This attempt at forced dichotomization erases nuance and complexity through its single-minded stereoscopic tunnel vision. The result is the destruction of diversity. This forced dichotomization is a means to extract the matter from its context, divest it of its meaning, and remove this unique, distinguishing element (if you engage in it) from your life and your personhood. Either way, when it is demanded of you to pick one end of the spectrum or the other, your exercise of restrictions and your personhood in this matter are being put at risk. It’s just a matter of helping the enemy choose the best weapon for attack—the enemy being best described here as a heady toxic brew of unquestioned assumptions, fear, erasure, coercion of dominant culture, destruction of your personhood, and an elimination of both your choices and your requirements at the same time. Being demanded to view your restrictions through a dichotomy of “either choice or non-choice” ends up locking you into s an endless, useless debate. You end up wearing yourself out by constantly wondering whether what you’re doing is choice or not choice, and whether either one is more legitimate than the other…when that’s not the point at all and you've gotten stuck in a frantic standstill unable to break out of that debate which only causes distraction, and which flattens the depths of your experiences into a poor two-dimensional substitute.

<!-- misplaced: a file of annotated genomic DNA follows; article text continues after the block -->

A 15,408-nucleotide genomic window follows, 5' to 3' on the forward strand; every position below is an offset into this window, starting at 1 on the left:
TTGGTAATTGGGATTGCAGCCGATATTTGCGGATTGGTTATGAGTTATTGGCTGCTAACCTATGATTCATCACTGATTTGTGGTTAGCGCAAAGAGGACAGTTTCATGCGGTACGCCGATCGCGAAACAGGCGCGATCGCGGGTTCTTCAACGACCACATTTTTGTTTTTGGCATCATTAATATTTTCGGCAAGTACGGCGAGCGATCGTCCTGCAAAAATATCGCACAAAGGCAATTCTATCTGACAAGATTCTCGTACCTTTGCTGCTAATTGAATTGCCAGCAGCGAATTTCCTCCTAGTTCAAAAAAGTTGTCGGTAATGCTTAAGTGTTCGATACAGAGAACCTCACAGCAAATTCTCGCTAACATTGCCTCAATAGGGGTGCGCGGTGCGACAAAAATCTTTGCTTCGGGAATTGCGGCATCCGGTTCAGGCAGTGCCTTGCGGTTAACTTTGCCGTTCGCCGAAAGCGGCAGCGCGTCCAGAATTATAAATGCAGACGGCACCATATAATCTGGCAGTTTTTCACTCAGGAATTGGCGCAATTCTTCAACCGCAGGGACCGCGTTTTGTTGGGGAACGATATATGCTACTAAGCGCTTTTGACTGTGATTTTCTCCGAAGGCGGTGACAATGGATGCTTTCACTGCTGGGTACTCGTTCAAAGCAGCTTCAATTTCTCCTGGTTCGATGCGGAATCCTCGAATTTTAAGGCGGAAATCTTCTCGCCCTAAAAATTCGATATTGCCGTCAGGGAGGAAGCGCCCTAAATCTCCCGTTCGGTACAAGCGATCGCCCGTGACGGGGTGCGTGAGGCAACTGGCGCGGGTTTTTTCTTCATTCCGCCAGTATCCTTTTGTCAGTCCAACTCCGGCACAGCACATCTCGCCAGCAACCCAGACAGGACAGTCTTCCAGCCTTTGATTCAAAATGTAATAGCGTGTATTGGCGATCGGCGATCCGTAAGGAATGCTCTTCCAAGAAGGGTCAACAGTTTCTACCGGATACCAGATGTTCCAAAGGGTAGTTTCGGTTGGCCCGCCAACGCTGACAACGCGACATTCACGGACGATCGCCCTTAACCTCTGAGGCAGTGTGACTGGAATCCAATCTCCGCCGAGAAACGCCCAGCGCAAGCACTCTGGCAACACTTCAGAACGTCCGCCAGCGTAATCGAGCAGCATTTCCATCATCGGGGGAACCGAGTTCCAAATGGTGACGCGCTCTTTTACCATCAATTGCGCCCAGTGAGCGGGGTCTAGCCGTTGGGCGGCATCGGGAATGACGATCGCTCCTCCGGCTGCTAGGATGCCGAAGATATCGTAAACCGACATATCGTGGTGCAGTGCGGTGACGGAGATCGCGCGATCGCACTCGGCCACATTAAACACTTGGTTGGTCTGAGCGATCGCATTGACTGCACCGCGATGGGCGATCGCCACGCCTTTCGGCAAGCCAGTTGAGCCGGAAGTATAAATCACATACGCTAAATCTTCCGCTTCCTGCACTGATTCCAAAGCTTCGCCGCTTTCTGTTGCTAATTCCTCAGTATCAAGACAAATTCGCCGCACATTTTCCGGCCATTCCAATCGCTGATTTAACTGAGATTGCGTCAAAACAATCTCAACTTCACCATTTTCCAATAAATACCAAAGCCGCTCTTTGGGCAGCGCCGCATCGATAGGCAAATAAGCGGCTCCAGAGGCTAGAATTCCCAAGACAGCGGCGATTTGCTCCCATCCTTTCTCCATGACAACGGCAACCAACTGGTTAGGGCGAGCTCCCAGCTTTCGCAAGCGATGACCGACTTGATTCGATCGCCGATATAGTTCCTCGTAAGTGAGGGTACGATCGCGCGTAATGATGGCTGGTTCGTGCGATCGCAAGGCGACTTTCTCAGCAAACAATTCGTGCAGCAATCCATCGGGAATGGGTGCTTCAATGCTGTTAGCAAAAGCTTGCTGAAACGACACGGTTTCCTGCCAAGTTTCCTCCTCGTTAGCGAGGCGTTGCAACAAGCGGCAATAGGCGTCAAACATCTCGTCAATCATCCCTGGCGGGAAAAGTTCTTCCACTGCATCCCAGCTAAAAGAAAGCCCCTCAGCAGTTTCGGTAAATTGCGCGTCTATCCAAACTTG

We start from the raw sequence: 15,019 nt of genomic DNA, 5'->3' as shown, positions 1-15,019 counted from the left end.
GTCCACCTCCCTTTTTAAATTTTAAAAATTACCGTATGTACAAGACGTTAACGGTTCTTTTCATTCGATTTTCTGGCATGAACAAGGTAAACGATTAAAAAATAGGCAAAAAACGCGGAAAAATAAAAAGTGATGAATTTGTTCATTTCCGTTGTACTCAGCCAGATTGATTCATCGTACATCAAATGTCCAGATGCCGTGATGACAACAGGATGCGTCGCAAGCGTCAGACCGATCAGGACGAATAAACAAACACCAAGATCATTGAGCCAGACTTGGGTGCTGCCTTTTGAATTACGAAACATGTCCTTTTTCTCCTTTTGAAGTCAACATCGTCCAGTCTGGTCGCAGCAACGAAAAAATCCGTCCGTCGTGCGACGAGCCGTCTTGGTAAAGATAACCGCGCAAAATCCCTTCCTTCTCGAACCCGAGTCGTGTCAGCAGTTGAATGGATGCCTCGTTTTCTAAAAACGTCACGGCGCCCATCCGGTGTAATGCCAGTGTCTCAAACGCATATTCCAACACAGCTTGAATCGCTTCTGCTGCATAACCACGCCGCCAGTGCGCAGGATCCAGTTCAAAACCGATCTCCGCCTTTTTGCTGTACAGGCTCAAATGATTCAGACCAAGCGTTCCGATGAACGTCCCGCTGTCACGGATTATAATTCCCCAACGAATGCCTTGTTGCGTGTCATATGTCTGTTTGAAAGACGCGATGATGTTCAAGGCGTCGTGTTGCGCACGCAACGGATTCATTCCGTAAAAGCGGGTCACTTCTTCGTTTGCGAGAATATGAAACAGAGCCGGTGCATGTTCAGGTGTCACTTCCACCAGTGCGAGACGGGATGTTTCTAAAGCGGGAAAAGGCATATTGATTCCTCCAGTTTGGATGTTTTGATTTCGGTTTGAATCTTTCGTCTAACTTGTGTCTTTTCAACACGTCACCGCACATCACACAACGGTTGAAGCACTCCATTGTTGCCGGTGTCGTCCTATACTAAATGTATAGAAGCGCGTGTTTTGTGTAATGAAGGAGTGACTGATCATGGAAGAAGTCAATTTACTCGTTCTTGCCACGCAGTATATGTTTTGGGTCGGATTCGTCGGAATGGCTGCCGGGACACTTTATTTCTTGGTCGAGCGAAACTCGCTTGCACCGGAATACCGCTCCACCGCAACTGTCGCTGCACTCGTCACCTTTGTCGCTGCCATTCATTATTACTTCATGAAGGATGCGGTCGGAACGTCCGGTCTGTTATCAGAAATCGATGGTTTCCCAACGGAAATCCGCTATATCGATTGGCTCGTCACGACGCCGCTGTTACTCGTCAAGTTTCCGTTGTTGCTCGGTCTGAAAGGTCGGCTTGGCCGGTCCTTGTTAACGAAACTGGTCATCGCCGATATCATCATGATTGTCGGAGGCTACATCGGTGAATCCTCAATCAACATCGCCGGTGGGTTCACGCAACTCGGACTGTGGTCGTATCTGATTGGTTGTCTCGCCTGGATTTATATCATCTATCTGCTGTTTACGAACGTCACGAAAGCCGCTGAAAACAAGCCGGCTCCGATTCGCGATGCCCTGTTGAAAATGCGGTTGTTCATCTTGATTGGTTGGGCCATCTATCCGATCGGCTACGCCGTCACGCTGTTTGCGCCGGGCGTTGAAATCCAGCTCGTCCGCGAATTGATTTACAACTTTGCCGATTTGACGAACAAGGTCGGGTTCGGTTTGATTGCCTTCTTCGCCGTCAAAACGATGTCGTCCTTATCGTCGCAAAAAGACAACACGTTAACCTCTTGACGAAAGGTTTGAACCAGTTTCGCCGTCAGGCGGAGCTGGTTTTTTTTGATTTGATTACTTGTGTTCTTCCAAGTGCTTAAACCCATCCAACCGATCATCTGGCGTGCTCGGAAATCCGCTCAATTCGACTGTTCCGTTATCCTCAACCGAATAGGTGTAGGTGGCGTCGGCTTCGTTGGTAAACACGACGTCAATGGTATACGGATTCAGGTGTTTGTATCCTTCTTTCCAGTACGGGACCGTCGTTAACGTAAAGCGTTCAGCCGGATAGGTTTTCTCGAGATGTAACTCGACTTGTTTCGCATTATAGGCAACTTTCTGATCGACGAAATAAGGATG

It’s not either-or. It’s both, at the same time, without diminishing the importance of either and without erasing either end of that spectrum. Even if you tend to be more on one end of a spectrum than the other, there are elements of both within the other, and where you are and how you act in these matters makes a good deal of difference to you and in your relationships.